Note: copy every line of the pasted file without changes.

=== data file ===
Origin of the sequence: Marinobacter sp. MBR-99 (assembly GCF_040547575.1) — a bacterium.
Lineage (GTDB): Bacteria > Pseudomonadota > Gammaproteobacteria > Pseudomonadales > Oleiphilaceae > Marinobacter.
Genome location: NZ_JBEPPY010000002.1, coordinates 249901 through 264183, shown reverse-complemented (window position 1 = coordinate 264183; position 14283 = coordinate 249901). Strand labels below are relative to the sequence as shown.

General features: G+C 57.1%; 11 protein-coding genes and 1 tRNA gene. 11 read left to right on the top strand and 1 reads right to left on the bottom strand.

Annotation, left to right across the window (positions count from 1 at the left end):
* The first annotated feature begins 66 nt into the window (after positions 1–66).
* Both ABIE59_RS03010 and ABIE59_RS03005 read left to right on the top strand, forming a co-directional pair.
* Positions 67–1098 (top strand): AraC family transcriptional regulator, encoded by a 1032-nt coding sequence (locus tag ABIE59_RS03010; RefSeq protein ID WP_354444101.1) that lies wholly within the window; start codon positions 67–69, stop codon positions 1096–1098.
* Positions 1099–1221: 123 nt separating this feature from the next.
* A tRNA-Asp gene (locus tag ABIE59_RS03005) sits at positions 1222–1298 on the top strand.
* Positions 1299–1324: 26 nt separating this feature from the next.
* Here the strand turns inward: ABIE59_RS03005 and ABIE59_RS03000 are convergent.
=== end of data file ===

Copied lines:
Origin of the sequence: Marinobacter sp. MBR-99 (assembly GCF_040547575.1) — a bacterium.
Lineage (GTDB): Bacteria > Pseudomonadota > Gammaproteobacteria > Pseudomonadales > Oleiphilaceae > Marinobacter.
Genome location: NZ_JBEPPY010000002.1, coordinates 249901 through 264183, shown reverse-complemented (window position 1 = coordinate 264183; position 14283 = coordinate 249901). Strand labels below are relative to the sequence as shown.

General features: G+C 57.1%; 11 protein-coding genes and 1 tRNA gene. 11 read left to right on the top strand and 1 reads right to left on the bottom strand.

Annotation, left to right across the window (positions count from 1 at the left end):
* The first annotated feature begins 66 nt into the window (after positions 1–66).
* Both ABIE59_RS03010 and ABIE59_RS03005 read left to right on the top strand, forming a co-directional pair.
* Positions 67–1098 (top strand): AraC family transcriptional regulator, encoded by a 1032-nt coding sequence (locus tag ABIE59_RS03010; RefSeq protein ID WP_354444101.1) that lies wholly within the window; start codon positions 67–69, stop codon positions 1096–1098.
* Positions 1099–1221: 123 nt separating this feature from the next.
* A tRNA-Asp gene (locus tag ABIE59_RS03005) sits at positions 1222–1298 on the top strand.
* Positions 1299–1324: 26 nt separating this feature from the next.
* Here the strand turns inward: ABIE59_RS03005 and ABIE59_RS03000 are convergent.